That is, the knowledge of it seems to come before the event. Yet this knowledge is contemporaneous with the event; it is not true foreknowledge, therefore called false re-cognition. Or else, the event seems to have taken place before, yet occurs at the same time as this impression arises.

The figure is of a split. The one who experiences this split is divided between being an actor in the event and a member of the audience, an audience of one, who seems to know what is going to happen next. This feeling of a repetition happening in the same instant as what is being repeated is familiar to artists whose material is often their own experience. As a relation to self, it resembles, in fact it is, since it involves a kind of bewitchment with one’s reflection, narcissism. It does not however, despite the image of the self-absorbed artist, equate with any decrease in sensitivity to others.

The two types of narcissism can coincide in the same person. They can, and do, because of the split, go on doubling. Meanwhile, the second type, of the narcissistic artist, goes along with finding out what happens as it goes along.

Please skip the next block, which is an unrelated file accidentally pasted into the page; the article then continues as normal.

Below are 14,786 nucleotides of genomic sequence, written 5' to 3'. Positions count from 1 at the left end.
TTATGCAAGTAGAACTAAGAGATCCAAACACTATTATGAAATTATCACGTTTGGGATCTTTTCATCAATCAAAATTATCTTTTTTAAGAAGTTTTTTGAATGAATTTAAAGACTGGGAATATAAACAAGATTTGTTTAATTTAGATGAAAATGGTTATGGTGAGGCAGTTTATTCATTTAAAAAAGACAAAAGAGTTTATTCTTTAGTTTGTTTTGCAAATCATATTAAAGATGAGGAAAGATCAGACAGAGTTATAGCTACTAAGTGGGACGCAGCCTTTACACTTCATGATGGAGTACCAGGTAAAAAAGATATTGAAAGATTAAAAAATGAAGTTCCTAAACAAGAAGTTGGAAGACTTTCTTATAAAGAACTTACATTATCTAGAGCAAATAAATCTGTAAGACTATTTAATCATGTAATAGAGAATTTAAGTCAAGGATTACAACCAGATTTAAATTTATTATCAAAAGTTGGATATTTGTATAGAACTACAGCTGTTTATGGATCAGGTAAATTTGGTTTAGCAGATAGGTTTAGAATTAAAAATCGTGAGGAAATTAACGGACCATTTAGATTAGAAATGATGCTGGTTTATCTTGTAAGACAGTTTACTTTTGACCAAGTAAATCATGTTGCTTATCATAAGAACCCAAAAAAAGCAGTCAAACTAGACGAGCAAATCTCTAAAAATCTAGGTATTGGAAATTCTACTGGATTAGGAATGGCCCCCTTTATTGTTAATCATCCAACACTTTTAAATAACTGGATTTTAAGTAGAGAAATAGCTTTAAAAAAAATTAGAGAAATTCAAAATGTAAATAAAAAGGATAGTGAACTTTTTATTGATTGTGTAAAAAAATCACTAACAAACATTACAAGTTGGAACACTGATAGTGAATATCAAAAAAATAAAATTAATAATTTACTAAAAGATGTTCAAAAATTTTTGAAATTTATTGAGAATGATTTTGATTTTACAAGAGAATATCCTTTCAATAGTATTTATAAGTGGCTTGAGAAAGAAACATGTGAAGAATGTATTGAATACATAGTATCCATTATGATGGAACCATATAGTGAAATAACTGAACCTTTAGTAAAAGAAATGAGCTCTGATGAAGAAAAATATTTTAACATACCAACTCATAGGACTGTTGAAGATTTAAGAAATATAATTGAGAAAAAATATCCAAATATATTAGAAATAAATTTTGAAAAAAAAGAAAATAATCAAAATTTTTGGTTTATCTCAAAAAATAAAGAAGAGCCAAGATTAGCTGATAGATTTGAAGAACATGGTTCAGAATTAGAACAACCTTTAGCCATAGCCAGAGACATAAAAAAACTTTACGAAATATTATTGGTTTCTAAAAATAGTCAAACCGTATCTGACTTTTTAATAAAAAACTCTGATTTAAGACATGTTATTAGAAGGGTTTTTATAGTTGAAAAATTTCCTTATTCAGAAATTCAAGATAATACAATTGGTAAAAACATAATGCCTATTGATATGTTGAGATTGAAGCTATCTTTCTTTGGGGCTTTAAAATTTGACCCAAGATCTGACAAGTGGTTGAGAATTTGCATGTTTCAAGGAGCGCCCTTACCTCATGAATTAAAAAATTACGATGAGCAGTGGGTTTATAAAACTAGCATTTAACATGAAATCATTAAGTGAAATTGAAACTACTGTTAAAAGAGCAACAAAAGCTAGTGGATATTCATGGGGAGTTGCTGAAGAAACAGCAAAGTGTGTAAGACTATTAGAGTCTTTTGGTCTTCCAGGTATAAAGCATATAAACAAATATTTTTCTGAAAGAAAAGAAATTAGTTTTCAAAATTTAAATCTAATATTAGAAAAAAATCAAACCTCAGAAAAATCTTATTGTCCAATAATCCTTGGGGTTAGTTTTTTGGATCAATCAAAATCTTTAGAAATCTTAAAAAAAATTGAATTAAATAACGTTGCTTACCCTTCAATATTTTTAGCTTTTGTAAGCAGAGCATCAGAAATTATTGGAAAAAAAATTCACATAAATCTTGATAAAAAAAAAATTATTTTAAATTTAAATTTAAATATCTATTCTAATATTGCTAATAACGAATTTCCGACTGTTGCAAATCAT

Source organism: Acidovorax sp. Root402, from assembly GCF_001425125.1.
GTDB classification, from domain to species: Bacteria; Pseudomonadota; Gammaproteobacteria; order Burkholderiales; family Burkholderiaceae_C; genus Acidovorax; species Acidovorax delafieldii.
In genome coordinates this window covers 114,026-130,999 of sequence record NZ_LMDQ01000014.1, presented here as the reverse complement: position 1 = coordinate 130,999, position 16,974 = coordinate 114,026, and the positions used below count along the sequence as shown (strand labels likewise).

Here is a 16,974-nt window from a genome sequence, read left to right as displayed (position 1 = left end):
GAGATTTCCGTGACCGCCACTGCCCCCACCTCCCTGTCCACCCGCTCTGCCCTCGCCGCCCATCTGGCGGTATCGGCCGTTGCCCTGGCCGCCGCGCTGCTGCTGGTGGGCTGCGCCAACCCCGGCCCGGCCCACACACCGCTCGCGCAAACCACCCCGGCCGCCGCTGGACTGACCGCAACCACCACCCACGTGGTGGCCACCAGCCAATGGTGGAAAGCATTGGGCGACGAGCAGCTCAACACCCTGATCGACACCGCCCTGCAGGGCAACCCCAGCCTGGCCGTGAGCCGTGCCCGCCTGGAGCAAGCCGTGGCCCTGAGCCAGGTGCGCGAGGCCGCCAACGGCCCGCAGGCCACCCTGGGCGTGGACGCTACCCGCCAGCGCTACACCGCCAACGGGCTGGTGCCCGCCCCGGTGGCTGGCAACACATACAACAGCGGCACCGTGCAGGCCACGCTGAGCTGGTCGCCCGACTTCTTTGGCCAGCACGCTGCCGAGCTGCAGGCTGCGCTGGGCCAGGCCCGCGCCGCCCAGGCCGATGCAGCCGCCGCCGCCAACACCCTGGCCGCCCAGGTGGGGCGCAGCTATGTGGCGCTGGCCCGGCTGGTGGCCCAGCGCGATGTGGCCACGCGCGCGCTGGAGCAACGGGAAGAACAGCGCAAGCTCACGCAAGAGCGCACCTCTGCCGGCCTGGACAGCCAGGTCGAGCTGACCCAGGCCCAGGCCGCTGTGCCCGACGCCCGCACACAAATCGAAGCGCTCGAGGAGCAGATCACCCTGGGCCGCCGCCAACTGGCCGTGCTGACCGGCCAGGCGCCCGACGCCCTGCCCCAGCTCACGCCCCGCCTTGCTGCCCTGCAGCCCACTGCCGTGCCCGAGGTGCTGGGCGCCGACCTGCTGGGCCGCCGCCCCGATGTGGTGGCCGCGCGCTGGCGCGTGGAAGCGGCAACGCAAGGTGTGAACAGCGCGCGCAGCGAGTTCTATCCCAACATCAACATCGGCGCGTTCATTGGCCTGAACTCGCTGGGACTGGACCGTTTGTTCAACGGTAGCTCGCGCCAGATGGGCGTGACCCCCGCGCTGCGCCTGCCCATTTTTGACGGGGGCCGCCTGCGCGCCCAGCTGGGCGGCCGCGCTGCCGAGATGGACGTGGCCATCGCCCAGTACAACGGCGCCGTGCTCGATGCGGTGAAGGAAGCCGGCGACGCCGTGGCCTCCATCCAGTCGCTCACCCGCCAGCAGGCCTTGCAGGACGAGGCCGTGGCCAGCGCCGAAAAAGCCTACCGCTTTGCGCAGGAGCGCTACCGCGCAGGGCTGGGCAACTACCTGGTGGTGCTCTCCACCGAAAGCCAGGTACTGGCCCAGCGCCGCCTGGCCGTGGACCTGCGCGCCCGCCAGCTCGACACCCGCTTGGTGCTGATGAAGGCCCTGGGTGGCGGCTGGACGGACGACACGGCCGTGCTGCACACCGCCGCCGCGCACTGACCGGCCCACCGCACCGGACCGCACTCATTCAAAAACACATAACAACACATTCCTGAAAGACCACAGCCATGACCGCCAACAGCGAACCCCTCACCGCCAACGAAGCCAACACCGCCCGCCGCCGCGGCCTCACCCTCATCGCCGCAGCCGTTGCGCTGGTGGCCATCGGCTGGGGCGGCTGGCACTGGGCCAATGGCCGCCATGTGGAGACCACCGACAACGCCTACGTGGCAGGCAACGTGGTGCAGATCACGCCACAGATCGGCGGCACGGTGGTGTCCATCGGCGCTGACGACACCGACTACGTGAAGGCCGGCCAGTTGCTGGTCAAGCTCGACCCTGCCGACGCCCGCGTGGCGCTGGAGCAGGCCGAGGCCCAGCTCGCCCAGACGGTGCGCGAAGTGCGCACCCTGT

Bergson gives another view of the split to be that occurring in the figure of time in the present between past and future. Consciousness, which is largely that of the past, of memory, impends over the future. The present treads on the future which recoils from its advance.

[recoil, here]

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HVA DET BETYR AT VÆRE MENNESKE

(What does it mean to be human?)

— HVA DET BETYR AT VÆRE MENNESKE (What does it mean to be human?) starts @18:35

…“a peer of the Norwegian pessimist Peter Wessel Zapffe [argued] ‘against Zapffe’s view that life is meaningless, that life is not even meaningless.’”

— Rob Doyle, Threshold, (London, UK: Bloomsbury Circus, 2020), 75 [unless otherwise indicated all quotes following from this source]

The peer in question is Herman Tønnessen. Is one the peer of the other? If so, Arne Dekke Eide Næss, responsible for the term deep ecology, allegedly on the inspiration of Rachel Carson’s Silent Spring, is also a peer.

Here are their dates:

Peter Wessel Zapffe, December 18, 1899 – October 12, 1990: Zapffe called himself a biosophist. He defined biosophy to be thinking on life. He “thought that man should and will perish to exist [sic.]. The only thing we should do before we go is to clean up our mess.” (Perish to exist: sounds right. It’s from here.)